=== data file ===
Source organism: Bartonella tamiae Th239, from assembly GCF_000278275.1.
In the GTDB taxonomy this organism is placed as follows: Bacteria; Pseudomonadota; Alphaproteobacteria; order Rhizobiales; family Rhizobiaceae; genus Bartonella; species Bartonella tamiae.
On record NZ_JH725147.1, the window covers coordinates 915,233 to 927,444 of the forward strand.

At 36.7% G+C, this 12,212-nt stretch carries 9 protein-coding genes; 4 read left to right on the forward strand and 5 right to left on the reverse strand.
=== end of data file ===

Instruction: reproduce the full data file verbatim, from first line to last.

Source organism: Bartonella tamiae Th239, from assembly GCF_000278275.1.
In the GTDB taxonomy this organism is placed as follows: Bacteria; Pseudomonadota; Alphaproteobacteria; order Rhizobiales; family Rhizobiaceae; genus Bartonella; species Bartonella tamiae.
On record NZ_JH725147.1, the window covers coordinates 915,233 to 927,444 of the forward strand.

At 36.7% G+C, this 12,212-nt stretch carries 9 protein-coding genes; 4 read left to right on the forward strand and 5 right to left on the reverse strand.